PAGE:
BEIJING, Sept. 23 (Xinhua) -- The number of dropouts in the nine-year compulsory education stage in China had fallen to 2,419 as of Sept. 15, down from around 600,000 in 2019, an official with China's Ministry of Education (MOE) said on Wednesday.
The net enrolment rate for primary education, the proportion of primary school students in the total age group population, was 99.94 percent in 2019, Vice Education Minister Zheng Fuzhi said at a press conference.
Some school-age children are unable to attend school this year mostly due to physical challenges, Zheng said, noting that tailor-made education services are being provided in their homes.
China has effectively ensured that no student will drop out of school because of poverty by offering financial aid to students from impoverished households, exempting all students from tuition and fees, and providing subsidies for nutritious meals for about 40 million rural children every year, Zheng said.
In 2019 alone, a total of 212.6 billion yuan (about 31.3 billion U.S. dollars) of financial aid has been offered to students from poor families. About 80 percent of funds for basic education, ranging from preschool education to junior high school education, went to the country's central and western regions, data from the MOE showed.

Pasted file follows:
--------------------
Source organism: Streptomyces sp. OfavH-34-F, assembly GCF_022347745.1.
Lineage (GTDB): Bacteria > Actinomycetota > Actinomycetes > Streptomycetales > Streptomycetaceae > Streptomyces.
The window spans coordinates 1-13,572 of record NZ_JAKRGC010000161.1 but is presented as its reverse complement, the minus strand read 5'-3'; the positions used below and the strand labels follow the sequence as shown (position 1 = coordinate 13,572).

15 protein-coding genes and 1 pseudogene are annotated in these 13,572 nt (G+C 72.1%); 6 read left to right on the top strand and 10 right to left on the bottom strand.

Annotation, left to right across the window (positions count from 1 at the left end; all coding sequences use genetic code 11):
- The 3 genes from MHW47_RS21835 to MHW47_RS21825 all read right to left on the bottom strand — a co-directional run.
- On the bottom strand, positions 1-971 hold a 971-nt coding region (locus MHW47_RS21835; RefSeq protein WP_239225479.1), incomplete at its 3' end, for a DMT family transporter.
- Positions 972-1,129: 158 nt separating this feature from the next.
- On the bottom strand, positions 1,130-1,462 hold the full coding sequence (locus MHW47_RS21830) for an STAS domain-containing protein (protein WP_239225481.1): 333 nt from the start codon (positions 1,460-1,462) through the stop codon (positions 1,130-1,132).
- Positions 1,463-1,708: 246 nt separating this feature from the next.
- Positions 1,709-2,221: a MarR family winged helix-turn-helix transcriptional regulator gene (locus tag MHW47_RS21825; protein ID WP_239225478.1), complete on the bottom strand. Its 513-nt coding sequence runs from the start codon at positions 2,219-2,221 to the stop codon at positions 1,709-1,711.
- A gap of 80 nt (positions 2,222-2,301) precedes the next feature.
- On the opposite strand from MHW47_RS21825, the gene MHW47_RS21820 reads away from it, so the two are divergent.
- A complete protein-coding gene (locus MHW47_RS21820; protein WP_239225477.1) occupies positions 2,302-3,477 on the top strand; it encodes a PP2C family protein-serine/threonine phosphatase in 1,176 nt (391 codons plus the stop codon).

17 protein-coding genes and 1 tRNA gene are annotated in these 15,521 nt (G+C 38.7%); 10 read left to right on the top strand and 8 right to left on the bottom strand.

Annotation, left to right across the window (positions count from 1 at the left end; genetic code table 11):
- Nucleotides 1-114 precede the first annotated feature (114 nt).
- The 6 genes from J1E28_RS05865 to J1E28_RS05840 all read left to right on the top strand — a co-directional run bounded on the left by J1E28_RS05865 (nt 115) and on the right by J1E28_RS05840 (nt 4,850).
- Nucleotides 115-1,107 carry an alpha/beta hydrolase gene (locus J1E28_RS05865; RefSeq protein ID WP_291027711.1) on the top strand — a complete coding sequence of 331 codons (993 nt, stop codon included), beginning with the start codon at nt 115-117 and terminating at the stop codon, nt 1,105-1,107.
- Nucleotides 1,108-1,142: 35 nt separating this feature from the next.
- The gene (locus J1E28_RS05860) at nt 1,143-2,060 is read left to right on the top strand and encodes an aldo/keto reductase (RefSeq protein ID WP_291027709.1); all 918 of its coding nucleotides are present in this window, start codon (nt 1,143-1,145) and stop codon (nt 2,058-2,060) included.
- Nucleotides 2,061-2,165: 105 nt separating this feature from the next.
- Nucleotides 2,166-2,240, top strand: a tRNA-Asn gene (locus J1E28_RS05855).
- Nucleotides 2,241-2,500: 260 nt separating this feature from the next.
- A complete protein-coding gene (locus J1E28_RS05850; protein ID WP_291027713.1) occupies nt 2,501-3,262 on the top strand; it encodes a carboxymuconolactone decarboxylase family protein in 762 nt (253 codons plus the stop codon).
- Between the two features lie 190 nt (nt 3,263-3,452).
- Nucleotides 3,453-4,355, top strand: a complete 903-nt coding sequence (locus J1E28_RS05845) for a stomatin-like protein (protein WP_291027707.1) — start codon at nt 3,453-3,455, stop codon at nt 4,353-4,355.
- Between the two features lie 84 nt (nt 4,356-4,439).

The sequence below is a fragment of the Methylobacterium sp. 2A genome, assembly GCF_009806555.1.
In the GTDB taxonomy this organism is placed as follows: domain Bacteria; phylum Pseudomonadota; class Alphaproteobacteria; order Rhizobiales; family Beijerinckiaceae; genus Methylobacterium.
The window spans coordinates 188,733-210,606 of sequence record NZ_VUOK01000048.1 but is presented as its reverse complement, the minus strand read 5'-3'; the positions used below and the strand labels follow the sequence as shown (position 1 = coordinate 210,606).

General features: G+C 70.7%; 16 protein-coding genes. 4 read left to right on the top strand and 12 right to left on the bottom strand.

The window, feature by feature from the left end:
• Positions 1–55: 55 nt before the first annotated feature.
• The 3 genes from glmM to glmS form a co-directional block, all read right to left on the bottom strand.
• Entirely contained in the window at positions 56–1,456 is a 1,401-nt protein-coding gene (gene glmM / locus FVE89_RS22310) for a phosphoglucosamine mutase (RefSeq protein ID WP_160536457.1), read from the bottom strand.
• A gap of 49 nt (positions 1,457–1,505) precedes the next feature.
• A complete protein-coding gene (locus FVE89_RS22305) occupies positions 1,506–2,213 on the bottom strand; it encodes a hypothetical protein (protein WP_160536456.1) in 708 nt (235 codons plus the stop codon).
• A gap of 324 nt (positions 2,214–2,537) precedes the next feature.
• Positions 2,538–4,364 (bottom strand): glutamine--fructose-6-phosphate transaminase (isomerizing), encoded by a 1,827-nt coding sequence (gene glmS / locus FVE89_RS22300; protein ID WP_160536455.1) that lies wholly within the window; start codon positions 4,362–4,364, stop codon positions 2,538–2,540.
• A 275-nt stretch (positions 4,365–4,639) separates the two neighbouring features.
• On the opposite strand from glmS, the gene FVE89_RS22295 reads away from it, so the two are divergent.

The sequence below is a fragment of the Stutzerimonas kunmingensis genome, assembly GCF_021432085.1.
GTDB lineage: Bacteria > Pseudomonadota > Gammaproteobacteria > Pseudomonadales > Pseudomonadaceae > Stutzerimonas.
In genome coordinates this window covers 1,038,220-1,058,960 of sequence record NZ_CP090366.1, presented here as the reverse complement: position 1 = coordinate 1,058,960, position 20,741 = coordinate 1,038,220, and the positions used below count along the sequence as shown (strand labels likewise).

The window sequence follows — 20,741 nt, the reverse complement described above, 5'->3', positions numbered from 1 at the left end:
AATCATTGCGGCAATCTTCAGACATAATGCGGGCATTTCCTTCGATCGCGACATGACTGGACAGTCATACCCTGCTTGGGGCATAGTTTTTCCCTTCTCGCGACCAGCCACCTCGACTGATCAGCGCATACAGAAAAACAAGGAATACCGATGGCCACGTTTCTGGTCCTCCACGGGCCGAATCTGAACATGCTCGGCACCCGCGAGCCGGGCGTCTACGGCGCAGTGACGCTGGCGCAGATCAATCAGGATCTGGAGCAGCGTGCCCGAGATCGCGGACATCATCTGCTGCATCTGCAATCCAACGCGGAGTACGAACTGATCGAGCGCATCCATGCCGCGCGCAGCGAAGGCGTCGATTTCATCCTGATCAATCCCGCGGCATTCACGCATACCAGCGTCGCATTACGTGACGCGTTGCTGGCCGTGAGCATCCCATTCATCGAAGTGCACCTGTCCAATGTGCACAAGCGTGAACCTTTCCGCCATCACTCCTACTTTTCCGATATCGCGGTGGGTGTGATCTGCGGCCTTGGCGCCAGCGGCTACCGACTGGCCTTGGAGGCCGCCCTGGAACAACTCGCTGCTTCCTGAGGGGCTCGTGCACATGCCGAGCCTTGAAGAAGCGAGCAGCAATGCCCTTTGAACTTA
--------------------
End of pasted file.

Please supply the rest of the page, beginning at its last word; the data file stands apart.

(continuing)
Zheng noted that conditions in rural schools have been improved, with 221 million square meters of school buildings built or renovated between 2013 and 2019.
In recent years, about 950,000 teachers have been recruited to work at 30,000 primary and secondary schools in around 1,000 impoverished counties to raise the quality of education in less developed areas, he said.
With the joint efforts of the ministries of education and finance, China must establish a long-term system and mechanism to ensure that teachers' salaries are not lower than those of civil servants, according to Zheng.
The cultivation of high-caliber teachers remains the top priority when it comes to improving the quality of the country's compulsory education, Zheng added.
The main problem facing poor areas is that the number of qualified teachers is insufficient, said Zheng.
At present, China carries out a "targeted training" program, which is to enable colleges and universities, especially normal colleges and universities, to train teachers for poor areas, said Zheng, adding that around 45,000 government-funded normal university students teach in rural schools every year.
In addition, China carries out a special national training plan for teachers with the central government allocating about 2 billion yuan every year to train primary and secondary school teachers. Enditem